Wellington Sludge Minimisation Facility

Customer:  Wellington City Council

Contract: Construct 

Location:  Moa Point, Wellington

Water & Wastewater Solutions New Zealand & Pacific Islands

Fast Facts: 

  • 21m tall steel process building. 
  • 2 14m high concrete digestor tanks 
  • 48 mechanical system packages 
  • 2,100 valves 
  • 46km cabling 
  • 10km of pipeline 

The Wellington Sludge Minimisation Facility (SMF) Project aims to address the sludge produced at the current Moa Point location by creating a new facility that will reduce the amount of waste going to landfill. 

This new facility will use Thermal Hydrolysis – heating and drying under pressure - to sterilise and reduce the volume of the sludge, making it more biodegradable. Biogas will be captured and used to power the facility, substantially reducing carbon emissions.  

The sustainability benefits of the chosen design include:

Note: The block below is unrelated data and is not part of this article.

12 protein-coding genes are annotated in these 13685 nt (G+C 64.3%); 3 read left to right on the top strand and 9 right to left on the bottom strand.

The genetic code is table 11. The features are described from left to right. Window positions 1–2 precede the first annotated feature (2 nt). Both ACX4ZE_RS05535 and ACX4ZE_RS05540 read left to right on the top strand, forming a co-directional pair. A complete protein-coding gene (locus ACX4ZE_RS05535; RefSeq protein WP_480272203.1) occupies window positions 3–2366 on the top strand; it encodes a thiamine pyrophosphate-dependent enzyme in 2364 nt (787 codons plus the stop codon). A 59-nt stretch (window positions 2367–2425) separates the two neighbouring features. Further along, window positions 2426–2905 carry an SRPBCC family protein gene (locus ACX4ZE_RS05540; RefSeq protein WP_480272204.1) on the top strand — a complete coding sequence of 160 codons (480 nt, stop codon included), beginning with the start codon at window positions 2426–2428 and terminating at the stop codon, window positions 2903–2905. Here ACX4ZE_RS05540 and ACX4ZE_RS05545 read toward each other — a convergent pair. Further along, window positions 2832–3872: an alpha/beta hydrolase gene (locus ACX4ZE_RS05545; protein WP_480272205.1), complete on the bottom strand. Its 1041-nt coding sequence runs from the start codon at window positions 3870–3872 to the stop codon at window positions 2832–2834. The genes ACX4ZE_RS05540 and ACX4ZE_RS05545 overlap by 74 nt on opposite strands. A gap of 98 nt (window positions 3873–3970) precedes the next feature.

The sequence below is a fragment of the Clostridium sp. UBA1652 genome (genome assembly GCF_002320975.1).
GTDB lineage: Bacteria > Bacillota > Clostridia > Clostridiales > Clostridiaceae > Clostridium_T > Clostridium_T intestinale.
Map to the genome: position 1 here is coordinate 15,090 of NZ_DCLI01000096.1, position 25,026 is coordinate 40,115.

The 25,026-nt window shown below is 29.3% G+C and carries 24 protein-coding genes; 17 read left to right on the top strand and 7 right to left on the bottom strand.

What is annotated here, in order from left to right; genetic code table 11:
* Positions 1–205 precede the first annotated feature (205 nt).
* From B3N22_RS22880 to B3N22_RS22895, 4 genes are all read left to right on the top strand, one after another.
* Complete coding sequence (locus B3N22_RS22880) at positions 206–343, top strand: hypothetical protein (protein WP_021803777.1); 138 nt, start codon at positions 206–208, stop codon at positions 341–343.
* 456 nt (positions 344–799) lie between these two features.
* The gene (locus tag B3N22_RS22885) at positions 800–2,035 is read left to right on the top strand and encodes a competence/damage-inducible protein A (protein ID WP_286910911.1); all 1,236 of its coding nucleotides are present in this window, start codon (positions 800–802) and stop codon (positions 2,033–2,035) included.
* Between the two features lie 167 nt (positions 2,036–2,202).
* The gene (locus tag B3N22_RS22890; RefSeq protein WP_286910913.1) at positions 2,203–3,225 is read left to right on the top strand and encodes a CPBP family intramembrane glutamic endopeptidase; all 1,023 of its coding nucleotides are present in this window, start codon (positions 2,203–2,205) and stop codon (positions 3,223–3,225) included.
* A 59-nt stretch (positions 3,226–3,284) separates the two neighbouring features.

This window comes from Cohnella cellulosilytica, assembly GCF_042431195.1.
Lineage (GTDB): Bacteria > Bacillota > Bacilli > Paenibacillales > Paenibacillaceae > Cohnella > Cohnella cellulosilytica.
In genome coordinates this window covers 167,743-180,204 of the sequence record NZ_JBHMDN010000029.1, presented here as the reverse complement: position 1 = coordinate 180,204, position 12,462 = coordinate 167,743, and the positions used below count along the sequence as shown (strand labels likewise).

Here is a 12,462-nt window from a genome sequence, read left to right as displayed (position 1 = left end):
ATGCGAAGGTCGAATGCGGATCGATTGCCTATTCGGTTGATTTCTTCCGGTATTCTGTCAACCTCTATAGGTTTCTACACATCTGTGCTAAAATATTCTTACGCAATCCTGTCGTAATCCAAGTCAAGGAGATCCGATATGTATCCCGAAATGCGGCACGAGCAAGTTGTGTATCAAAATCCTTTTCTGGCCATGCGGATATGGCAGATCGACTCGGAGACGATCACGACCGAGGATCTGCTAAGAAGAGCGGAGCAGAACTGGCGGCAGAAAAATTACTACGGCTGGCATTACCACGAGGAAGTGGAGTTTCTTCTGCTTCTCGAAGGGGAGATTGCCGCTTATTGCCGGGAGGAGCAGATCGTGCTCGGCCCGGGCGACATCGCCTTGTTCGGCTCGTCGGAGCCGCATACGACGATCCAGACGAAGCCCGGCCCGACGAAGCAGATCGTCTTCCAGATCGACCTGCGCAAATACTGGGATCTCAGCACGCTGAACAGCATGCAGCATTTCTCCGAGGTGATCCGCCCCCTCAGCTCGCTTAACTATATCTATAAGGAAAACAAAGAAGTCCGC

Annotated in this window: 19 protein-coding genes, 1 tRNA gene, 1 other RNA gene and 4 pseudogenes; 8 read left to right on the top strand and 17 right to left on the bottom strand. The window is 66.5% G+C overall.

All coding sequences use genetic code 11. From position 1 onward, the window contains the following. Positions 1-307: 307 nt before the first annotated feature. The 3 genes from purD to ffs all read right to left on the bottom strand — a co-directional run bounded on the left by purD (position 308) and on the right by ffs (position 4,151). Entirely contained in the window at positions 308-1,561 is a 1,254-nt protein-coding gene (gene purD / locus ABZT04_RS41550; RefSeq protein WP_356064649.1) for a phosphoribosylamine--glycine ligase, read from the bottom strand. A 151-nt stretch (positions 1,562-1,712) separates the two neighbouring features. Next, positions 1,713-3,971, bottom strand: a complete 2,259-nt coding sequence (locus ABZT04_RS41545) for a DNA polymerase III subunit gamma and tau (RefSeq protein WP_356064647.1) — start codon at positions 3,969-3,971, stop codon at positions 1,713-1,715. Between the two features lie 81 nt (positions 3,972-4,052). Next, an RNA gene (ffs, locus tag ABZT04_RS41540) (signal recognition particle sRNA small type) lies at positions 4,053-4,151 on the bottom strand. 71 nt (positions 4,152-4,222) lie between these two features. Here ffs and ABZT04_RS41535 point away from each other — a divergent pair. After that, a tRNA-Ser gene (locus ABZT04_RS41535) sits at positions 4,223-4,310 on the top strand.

• Reduced sludge volumes by up to 80% 
  • Reduced carbon emissions from the treatment and processing process by 60% 
  • Minimises the amount of waste going to landfill  
  • Produces a low odour stabilised (inert) product  
  • As mentioned above, offers the potential for sludge to be used productively, including as a soil conditioner, fertiliser, and fuel for industrial heat 
  • The biosolids produced are significantly smaller in volume than the current methods and are safe for reuse. 

The joint venture has previously delivered two of the country’s largest wastewater treatment plant upgrades (Māngere Wastewater Treatment Plant Biological Nutrient Removal Upgrade and the Pukekohe Wastewater Treatment Plant Upgrade) on time and on budget and those strong relationships, expertise and innovations will be applied to this new challenge. 

Ahead of site works commencing, over a thousand native lizards living at the site were carefully trapped and relocated to protected sites at Moa Point, and in the Miramar Peninsula, like Rangitatau Park, Tukanae Street Reserve, and Centennial Park.  

Construction is now underway with completion expected in late-2026.  

Project Gallery